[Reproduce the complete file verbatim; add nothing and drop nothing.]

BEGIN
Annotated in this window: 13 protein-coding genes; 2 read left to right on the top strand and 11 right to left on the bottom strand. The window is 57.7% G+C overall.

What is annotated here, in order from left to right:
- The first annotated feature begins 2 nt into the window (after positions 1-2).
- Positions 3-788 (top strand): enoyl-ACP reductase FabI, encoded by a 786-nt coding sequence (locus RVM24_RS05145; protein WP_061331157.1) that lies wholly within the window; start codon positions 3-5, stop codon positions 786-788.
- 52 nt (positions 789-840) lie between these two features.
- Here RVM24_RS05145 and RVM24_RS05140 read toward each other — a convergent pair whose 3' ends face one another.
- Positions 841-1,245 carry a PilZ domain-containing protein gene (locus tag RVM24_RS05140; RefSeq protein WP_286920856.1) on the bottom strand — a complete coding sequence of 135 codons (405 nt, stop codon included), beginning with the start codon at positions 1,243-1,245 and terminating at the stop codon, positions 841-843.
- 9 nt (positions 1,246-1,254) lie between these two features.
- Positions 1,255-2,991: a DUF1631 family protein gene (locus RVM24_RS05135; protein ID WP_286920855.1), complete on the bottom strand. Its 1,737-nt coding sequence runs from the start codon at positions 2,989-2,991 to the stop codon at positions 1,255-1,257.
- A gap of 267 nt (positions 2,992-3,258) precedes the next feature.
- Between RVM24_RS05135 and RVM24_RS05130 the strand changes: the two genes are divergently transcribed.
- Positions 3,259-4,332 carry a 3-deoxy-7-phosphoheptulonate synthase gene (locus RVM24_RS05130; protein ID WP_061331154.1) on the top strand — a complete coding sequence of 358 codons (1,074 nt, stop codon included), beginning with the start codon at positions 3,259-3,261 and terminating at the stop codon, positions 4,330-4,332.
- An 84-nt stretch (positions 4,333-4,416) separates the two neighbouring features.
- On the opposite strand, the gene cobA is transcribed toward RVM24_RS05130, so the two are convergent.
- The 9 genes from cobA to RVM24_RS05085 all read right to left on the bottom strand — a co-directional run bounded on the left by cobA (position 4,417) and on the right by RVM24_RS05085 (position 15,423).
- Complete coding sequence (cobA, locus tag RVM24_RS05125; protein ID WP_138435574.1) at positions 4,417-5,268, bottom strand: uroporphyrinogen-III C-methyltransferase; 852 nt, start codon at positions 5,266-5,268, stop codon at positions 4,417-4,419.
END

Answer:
Annotated in this window: 13 protein-coding genes; 2 read left to right on the top strand and 11 right to left on the bottom strand. The window is 57.7% G+C overall.

What is annotated here, in order from left to right:
- The first annotated feature begins 2 nt into the window (after positions 1-2).
- Positions 3-788 (top strand): enoyl-ACP reductase FabI, encoded by a 786-nt coding sequence (locus RVM24_RS05145; protein WP_061331157.1) that lies wholly within the window; start codon positions 3-5, stop codon positions 786-788.
- 52 nt (positions 789-840) lie between these two features.
- Here RVM24_RS05145 and RVM24_RS05140 read toward each other — a convergent pair whose 3' ends face one another.
- Positions 841-1,245 carry a PilZ domain-containing protein gene (locus tag RVM24_RS05140; RefSeq protein WP_286920856.1) on the bottom strand — a complete coding sequence of 135 codons (405 nt, stop codon included), beginning with the start codon at positions 1,243-1,245 and terminating at the stop codon, positions 841-843.
- 9 nt (positions 1,246-1,254) lie between these two features.
- Positions 1,255-2,991: a DUF1631 family protein gene (locus RVM24_RS05135; protein ID WP_286920855.1), complete on the bottom strand. Its 1,737-nt coding sequence runs from the start codon at positions 2,989-2,991 to the stop codon at positions 1,255-1,257.
- A gap of 267 nt (positions 2,992-3,258) precedes the next feature.
- Between RVM24_RS05135 and RVM24_RS05130 the strand changes: the two genes are divergently transcribed.
- Positions 3,259-4,332 carry a 3-deoxy-7-phosphoheptulonate synthase gene (locus RVM24_RS05130; protein ID WP_061331154.1) on the top strand — a complete coding sequence of 358 codons (1,074 nt, stop codon included), beginning with the start codon at positions 3,259-3,261 and terminating at the stop codon, positions 4,330-4,332.
- An 84-nt stretch (positions 4,333-4,416) separates the two neighbouring features.
- On the opposite strand, the gene cobA is transcribed toward RVM24_RS05130, so the two are convergent.
- The 9 genes from cobA to RVM24_RS05085 all read right to left on the bottom strand — a co-directional run bounded on the left by cobA (position 4,417) and on the right by RVM24_RS05085 (position 15,423).
- Complete coding sequence (cobA, locus tag RVM24_RS05125; protein ID WP_138435574.1) at positions 4,417-5,268, bottom strand: uroporphyrinogen-III C-methyltransferase; 852 nt, start codon at positions 5,266-5,268, stop codon at positions 4,417-4,419.